1. I just bought a moto g4 play XT1601 (as is- couldn’t read sim cards) as well as several of these 4G LTE MSM8916 sticks to see if I can get openstick running on both instances of MSM8916 (the moto g4 play has MSM 8916 and 2GB DDR3 RAM). The 4G LTE sticks on Alibaba were $12 with free shipping and the as-is g4 play was $13 with free shipping. Same cost, but more ram and a working screen. I’m just curious what I can do with it.

  5. Pis are highly sought after because they have a vast developer network, receive regular updates, and are designed for DIY. Taking any ARM SBC with similar chips and trying to replicate a Pi just turns it into a Linux box that can’t install kernel updates.

    It’s just not the same thing, and the pricing of Pis reflects that more than just supply chain issues. We know there are plenty of cheap chips out there, but there’s only one brand of ARM SBCs that gives you the flexibility and support as if you were building a home PC. There is just no competitor for that ecosystem yet.

  6. It seems that this chipset has some additional functionality built in: Adreno 306 graphics, Bluetooth, GNSS (GPS, GLONASS, BeiDou).

    On this dongle, the GNSS probably doesn’t have an antenna, but I wonder if Bluetooth shares the WiFi antenna?

    Not being a Linux guru, let me ask a possibly dumb question. Could you use the Adreno as if there were a display connected, but instead, view the output on VNC? I know you can do this on a computer with a physical display connected. That way, you wouldn’t be limited to only running text programs.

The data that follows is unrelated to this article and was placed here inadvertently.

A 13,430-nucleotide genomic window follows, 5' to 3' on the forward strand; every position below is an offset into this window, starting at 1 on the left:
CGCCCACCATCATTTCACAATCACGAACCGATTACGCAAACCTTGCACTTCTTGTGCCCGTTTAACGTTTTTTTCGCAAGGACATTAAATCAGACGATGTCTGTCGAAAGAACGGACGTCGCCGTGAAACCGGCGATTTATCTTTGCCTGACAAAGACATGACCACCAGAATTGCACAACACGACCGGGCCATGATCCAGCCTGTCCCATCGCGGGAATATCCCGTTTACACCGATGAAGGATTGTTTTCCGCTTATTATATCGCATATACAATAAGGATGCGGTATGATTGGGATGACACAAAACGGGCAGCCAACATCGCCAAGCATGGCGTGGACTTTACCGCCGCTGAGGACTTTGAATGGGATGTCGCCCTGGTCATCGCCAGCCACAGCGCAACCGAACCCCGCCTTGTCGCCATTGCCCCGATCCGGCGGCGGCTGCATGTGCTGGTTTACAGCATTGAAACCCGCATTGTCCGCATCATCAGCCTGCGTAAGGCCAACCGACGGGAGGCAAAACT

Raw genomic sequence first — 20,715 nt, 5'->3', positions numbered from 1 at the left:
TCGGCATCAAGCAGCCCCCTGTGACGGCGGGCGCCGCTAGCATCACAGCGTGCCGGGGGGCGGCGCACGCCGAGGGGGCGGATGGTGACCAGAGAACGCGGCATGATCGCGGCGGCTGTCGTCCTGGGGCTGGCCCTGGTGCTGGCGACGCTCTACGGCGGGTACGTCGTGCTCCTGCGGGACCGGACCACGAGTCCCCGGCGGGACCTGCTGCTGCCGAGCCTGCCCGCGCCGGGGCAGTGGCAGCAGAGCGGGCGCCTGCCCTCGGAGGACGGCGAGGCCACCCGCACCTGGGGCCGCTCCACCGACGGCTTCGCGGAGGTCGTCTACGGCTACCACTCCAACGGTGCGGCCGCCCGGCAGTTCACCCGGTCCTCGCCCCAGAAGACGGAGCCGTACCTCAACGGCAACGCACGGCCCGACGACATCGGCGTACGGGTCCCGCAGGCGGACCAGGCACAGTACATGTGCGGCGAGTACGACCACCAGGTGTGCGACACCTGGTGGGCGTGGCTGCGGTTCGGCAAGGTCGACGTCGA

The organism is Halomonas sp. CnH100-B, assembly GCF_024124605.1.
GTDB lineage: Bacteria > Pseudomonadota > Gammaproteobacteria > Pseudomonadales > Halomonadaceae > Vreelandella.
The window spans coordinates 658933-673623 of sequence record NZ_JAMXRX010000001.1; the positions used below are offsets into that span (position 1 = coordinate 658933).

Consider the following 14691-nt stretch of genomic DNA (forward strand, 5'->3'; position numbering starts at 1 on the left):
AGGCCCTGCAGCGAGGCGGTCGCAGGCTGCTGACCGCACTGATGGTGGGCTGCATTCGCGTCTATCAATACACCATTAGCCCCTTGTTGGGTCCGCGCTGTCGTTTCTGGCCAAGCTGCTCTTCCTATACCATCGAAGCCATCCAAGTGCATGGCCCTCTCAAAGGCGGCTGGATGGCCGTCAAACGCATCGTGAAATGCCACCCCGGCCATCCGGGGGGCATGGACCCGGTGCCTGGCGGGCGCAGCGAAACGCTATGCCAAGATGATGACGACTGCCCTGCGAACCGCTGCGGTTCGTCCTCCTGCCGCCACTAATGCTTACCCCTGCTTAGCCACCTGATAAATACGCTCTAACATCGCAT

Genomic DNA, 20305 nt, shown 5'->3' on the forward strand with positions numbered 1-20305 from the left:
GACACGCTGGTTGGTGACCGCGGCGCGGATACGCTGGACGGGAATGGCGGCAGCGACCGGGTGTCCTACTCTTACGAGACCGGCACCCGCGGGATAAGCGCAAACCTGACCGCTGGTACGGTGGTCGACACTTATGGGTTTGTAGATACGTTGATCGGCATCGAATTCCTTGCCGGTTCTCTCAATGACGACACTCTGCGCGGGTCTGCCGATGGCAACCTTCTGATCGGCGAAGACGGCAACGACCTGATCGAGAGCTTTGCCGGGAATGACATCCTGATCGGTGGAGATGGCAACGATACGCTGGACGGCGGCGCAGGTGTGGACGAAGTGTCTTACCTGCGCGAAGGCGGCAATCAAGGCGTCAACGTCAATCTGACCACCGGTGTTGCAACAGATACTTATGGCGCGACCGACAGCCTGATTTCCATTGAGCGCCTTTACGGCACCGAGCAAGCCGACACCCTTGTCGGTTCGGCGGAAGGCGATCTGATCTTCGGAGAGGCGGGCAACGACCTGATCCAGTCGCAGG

BTW, I ordered two similar looking dongles from Amazon for $23 each (two days, instead of two weeks). They showed as having a uSD slot, so hopefully they have the correct chipset. Wrong LTE bands for the US, but I don’t care.

      1. I think it’s ironic that one of you is called Lucifer, the father of lies, and the other is called tryhrth which looks like truth.

        Anyway, I’ve seen it for as low as $12 on aliexpress. ctrl + f my name for a link to what I found

  7. I did something like that once.
    I have a Huawei LTE router, on digging I found out that it runs Android.
    Adb is accessible via network and running “adb shell” returns a root terminal.
    I have Disable unnecessary services (VoIP + SIP, VPN etc) to save memory.
    Then I have mounted an Adguard Server and with a HDD through the USB port a torrent download server (Transmission WebRPC).
    Those modifications had no impact on performance and were more than enough.
    The characteristics were CPU Hisilicon x2 1Gz, 512MB RAM, 1Gb Flash (only 128Mb accessible, the rest of the partitions are system and read only).